Patricia Schiller: Noted Sex Therapist Dies at 104

Understanding and communicating with each other about needs and desires can keep relationships happy and healthy, as prominent sex therapist Patricia Shiller knew. Although, her sex therapy career started not as a result of wanting to help couples deepen their bond, but out of a need to teach sex education.

The Jewish daughter of Russian immigrants, Particia Shiller (born Pearl Silverman) graduated from the Brooklyn Law School in 1934. During her volunteer time at the Legal Aid Society, she was moved by couples seeking divorce, and turned her attention to marriage counseling. After graduating with a master’s degree in clinical psychology in 1960, she began teaching at Alice Deal Middle School where her life course shifted entirely: after watching young girls being forced to drop out of school due to unplanned pregnancies, she decided to focus on sex education.

Her family states that Shiller then founded her own school, Webster Girls School, specifically for these pregnant girls to continue their education and inform them about safe sex. She became a revolutionary in her field, working with OB/GYN students at the Howard University medical school and teaching them how to counsel patients about sex and discuss the psychology and dangers of dysfunctional sexual relationships — she would go on to teach there as a professor for the next 30 years. Patricia Shiller had a deep understanding of the importance of open communication regarding sex.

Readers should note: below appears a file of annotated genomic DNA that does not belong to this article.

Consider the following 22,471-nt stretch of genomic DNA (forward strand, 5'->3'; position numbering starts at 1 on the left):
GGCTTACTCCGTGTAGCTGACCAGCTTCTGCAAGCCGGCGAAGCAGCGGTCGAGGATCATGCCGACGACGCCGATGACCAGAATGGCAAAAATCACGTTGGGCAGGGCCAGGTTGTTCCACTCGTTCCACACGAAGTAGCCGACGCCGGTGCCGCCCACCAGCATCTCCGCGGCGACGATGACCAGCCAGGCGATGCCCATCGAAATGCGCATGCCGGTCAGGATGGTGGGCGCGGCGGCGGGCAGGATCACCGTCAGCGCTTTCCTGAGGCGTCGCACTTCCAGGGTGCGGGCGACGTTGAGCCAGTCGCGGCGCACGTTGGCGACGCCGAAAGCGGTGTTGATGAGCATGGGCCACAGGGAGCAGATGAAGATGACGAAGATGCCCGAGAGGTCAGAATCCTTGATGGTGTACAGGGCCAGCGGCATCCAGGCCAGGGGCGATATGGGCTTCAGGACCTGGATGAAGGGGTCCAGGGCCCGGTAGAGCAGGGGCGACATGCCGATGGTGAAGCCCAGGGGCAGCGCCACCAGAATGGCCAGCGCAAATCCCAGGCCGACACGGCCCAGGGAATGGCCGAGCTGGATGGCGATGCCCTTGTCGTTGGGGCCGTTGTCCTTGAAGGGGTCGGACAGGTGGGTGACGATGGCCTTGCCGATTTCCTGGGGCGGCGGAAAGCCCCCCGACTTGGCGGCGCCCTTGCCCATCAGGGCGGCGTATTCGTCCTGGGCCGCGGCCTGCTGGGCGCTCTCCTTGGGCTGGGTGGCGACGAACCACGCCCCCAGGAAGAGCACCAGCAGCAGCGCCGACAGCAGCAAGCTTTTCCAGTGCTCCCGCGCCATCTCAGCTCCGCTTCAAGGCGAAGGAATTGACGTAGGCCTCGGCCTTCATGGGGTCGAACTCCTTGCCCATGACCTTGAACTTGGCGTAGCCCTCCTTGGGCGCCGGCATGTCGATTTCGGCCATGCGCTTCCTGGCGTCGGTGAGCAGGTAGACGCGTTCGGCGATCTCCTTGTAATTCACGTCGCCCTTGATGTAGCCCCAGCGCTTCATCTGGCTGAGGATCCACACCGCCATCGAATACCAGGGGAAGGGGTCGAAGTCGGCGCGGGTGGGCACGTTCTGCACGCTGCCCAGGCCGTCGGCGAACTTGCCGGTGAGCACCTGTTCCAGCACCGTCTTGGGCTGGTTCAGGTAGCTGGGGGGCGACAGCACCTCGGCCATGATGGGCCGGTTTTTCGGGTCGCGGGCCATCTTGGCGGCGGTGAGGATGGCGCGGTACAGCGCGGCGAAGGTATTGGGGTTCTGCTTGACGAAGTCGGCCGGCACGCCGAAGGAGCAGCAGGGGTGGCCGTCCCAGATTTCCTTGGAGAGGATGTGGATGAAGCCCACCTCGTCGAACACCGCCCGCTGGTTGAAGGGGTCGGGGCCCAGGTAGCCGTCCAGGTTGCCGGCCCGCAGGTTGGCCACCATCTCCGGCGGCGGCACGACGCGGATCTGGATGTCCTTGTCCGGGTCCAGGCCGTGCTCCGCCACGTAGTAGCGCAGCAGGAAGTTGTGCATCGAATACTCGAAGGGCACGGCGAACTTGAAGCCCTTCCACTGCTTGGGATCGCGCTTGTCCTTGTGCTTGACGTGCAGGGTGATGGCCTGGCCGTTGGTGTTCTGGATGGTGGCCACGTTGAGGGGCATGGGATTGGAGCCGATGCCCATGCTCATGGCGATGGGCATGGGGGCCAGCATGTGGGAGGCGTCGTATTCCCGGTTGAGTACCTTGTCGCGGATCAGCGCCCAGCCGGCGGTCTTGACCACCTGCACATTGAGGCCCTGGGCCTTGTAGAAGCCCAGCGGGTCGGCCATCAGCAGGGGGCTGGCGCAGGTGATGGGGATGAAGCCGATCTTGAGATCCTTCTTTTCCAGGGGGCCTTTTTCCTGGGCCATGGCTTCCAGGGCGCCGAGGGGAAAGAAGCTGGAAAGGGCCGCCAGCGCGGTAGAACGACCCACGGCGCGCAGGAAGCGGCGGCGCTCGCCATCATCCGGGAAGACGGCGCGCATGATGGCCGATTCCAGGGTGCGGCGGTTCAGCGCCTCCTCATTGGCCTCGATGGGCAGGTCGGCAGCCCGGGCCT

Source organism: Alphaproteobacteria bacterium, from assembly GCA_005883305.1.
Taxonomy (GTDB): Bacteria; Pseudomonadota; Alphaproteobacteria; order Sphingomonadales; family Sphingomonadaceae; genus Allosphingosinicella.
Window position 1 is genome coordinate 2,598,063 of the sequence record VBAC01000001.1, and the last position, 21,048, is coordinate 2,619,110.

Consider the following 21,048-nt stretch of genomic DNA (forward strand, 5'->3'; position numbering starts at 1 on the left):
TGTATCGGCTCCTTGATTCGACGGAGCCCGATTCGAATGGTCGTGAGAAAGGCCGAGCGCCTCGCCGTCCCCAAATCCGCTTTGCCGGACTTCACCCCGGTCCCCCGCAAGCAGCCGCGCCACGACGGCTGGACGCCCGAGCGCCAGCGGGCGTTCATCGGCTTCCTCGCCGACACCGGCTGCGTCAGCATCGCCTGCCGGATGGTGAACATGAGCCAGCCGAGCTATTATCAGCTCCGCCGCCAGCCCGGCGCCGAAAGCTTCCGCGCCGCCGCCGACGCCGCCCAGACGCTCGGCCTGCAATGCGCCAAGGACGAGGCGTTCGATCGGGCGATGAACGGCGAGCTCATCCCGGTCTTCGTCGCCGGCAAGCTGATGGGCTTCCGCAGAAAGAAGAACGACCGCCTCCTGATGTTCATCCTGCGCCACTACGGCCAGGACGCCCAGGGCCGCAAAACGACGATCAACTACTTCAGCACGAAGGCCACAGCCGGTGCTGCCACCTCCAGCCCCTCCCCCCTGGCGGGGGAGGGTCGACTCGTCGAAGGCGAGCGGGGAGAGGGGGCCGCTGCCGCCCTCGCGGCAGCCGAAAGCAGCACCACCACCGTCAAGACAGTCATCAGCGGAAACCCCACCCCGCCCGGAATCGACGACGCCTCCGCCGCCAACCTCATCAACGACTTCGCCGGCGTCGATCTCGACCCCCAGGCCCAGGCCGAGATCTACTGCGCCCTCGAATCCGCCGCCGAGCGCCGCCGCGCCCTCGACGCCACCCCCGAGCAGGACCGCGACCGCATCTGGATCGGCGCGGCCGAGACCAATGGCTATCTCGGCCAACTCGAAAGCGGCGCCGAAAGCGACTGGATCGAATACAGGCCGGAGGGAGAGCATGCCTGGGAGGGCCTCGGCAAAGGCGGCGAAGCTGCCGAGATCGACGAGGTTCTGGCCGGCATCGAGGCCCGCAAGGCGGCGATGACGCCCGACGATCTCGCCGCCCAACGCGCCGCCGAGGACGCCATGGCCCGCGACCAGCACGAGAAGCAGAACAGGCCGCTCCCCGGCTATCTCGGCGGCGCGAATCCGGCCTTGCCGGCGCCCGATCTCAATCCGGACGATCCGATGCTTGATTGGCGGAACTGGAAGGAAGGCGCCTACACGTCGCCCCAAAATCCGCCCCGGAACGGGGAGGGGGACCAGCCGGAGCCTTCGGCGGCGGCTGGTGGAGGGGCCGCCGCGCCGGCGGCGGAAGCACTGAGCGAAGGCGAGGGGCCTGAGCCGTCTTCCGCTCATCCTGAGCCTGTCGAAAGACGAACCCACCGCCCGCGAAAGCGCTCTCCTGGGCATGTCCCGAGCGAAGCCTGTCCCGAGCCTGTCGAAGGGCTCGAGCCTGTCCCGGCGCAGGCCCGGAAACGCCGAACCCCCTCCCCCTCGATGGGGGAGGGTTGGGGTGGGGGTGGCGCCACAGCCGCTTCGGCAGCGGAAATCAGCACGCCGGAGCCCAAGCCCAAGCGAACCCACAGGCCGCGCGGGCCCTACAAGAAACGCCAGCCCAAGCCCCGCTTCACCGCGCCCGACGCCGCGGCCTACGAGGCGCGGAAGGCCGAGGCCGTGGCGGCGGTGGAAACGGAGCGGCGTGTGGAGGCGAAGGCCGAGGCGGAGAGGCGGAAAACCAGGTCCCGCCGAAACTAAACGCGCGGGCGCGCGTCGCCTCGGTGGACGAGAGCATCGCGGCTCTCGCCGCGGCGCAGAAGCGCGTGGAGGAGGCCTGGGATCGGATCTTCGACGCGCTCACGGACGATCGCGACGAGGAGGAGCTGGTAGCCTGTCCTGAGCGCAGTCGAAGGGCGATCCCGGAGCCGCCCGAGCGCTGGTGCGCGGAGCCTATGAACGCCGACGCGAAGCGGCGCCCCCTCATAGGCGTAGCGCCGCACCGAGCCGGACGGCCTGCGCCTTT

“Sex counseling is to develop greater comfort about sexuality, greater openness, freedom, intimacy. Sex is a function of being human,” she said.

The pioneer spent the next 40 years traveling around the world hosting conferences, seminars, and counseling sessions trying to help people talk about and understand sex. She passed away in her home at the ripe, old age of 104 — talk about a life well lived.

Shiller would undoubtedly be happy with the way society is beginning to treat mental health and education. With around 350 million people worldwide affected by depression of some form or another, the need for open communication (and not just regarding sex) is higher than ever. One woman in Beaufort, South Carolina sees that need, and is looking to help.

The marriage and family therapist is running for a seat on the Beaufort County Board of Education. Sarah Stuchell is hoping that her background in mental health will assist the community in a new, different way.

“I think culturally (our society) is shifting to focus on mental health issues … and I just feel like Beaufort County could do so much more for our kids and teaching them lifelong skills like how to handle their emotions.”

Stuchell is doing on a small scale what Shiller did over the course of her life: finding a new, innovative way to help teenagers manage their personal issues and understand themselves better.

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